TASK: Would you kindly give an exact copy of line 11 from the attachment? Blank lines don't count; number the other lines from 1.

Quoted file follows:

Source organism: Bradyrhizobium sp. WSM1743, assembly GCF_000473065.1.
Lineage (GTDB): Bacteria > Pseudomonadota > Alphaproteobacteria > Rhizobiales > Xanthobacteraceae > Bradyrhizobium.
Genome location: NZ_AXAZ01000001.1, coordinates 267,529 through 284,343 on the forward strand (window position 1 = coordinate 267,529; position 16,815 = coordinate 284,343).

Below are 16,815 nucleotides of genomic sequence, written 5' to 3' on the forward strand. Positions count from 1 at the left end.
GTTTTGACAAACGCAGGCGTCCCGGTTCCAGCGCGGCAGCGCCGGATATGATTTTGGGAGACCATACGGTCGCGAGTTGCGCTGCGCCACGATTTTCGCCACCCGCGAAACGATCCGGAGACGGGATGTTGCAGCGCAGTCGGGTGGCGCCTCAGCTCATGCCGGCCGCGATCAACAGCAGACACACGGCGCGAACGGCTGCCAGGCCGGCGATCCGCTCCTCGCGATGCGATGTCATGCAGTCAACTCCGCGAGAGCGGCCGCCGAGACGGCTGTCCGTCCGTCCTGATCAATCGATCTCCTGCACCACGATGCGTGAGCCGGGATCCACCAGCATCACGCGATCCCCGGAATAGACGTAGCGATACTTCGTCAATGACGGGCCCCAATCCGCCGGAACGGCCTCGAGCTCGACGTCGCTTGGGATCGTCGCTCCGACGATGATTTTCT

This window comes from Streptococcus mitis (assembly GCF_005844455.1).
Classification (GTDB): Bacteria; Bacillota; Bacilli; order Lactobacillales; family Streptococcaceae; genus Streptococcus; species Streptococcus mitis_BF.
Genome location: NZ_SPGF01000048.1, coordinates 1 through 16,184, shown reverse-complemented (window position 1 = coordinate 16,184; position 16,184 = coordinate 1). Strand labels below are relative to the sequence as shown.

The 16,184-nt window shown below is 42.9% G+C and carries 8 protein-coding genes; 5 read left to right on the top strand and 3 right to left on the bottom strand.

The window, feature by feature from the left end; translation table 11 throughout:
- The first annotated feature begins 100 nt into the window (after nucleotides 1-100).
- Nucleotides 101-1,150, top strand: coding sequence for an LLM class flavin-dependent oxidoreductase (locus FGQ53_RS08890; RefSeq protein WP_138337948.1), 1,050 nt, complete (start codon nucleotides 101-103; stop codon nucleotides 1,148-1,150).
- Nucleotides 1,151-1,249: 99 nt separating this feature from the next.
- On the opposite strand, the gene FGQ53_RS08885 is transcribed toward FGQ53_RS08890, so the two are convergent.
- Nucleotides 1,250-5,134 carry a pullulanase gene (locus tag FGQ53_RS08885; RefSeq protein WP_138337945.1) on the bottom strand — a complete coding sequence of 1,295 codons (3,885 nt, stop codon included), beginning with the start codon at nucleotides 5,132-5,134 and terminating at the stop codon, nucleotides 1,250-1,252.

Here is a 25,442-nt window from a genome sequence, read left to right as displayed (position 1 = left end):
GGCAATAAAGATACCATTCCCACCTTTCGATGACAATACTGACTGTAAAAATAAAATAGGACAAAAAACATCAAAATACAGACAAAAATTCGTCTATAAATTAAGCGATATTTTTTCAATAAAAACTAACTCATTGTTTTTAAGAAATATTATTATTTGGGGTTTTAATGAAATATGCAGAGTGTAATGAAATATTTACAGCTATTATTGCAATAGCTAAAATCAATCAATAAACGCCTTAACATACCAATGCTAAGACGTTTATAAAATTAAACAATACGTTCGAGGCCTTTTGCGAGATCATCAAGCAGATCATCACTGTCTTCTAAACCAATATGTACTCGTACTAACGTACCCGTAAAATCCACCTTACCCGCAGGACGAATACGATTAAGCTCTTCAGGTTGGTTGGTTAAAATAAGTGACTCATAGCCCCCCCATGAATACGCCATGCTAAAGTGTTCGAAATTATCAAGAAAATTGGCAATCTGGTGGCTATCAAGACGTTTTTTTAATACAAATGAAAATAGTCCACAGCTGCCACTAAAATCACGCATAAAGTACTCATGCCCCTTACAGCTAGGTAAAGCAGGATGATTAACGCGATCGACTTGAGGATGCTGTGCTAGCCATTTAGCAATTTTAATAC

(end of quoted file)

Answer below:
- The first annotated feature begins 100 nt into the window (after nucleotides 1-100).